My perfect Mother's Day gift
The orange Hermes shopping bag is the perfect backdrop for this Mother's Day collage. Photo by Ralph Stewart
For a child, is there a more stressful gift-giving occasion than Mother's Day? Bombarded with advertising, "Every kiss begins with Kay" and "Give Mom what she really wants," children young and old are reminded that they better get it right, especially on Mother's Day. I grew up with three sisters, each one smarter, more artistic, and much cleverer than I when it came to gift giving. And my mother, a child of the Great Depression, was not a gracious gift recipient. Gifts had to be useful, preferably recycled from six other things that were at the end of their usefulness. A homemade Mother's Day card with bits of elbow macaroni glued in a heart pattern wouldn't cut it in my house. Within minutes of opening it, my mother would be in the kitchen peeling the tiny elbows from the card and putting them back into the box.
With my own child I am very different. I have saved every card, letter, tiny gift, and doodad she has ever given me - a 36-year collection I treasure. But Mother's Day was no big deal. We deconstructed it early on, deciding it was just too commercial for us. We would laugh at all those people waiting in long lines at restaurants. "Why don't they just cook her a nice meal at home?" we'd ask.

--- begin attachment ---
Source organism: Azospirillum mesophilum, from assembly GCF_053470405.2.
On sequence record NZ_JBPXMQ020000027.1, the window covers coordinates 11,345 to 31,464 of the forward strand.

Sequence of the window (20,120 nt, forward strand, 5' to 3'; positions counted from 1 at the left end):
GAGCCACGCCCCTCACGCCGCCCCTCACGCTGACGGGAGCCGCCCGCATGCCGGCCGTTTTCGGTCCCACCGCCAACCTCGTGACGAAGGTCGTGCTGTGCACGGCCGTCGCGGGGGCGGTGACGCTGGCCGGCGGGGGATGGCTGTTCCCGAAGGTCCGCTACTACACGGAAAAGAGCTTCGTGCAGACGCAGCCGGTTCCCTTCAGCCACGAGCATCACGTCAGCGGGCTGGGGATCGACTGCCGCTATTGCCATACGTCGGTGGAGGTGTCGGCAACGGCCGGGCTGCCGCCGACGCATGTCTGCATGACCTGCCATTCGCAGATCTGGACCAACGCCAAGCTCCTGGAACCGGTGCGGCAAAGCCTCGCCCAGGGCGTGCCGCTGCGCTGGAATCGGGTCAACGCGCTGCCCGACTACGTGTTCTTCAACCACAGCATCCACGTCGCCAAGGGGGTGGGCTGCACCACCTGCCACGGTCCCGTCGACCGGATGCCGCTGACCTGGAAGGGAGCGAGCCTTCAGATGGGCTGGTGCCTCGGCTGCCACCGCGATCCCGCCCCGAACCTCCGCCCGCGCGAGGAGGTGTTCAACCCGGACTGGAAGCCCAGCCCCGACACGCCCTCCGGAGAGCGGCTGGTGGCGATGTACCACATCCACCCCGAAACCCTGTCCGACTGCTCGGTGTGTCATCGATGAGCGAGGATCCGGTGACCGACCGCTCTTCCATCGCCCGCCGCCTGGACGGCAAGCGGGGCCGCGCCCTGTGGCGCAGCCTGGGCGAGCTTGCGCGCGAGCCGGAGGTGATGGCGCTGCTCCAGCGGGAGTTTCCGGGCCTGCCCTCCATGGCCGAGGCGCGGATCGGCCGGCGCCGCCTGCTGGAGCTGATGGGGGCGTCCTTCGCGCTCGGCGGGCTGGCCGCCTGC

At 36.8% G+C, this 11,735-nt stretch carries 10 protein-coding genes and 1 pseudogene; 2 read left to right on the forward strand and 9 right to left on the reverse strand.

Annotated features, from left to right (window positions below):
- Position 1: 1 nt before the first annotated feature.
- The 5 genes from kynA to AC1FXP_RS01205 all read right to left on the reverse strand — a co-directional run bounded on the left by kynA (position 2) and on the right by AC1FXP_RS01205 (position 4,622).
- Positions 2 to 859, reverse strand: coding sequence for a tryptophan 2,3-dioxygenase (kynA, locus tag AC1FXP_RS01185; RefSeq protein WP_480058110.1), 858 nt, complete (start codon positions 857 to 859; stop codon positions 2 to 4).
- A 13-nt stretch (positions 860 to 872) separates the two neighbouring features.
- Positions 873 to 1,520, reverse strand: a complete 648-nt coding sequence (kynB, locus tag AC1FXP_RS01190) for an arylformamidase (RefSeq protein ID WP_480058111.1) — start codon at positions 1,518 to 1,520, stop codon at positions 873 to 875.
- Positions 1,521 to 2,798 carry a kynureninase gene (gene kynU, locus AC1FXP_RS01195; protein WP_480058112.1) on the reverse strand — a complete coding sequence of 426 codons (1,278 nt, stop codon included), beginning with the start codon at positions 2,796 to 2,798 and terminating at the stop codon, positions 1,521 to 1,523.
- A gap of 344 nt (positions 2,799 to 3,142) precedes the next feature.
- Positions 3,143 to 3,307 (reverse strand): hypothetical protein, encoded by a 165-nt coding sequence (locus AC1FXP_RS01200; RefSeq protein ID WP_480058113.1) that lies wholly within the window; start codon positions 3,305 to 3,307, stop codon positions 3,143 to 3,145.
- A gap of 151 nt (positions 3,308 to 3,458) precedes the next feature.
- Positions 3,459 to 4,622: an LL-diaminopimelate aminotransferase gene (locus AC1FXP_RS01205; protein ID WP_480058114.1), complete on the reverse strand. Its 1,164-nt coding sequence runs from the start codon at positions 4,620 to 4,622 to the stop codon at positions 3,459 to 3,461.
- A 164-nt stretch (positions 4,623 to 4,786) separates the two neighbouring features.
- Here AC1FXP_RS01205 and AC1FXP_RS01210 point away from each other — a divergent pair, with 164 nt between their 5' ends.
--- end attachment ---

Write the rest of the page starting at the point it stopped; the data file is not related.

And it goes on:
I do get Mother's Day cards, sometimes two or three each year. They are always dripping with sarcasms and I can picture her laughing out loud at the card display.
She occasionally thinks inside the box. One year she instructed me to go to C.B. Stark in Vineyard Haven. There, I found a new charm for my charm bracelet that she had ordered. That same year she told my husband to take me to breakfast at the Daggett House. We went before the crowds descended.
My favorite Mother's Day gift arrived a few years ago. It is a collage assembled on a Hermes bag. We share the same gene that forces us to save every shopping bag with handles we have ever received. When Bloomingdales started using "the big brown bag" we thought it couldn't get any better than this. So, the fact that my daughter cut up a sacred Hermes bag and used it as the blank canvas for my gift amazed me.
The best thing about the images is that they represent how she sees me: intelligent, modern, strong, stylish, and fun. It doesn't matter that I rarely see myself like that. She does. Each time I look at the collage it inspires me, lifts me up, makes me laugh, and fills me with joy. Could a gift do more?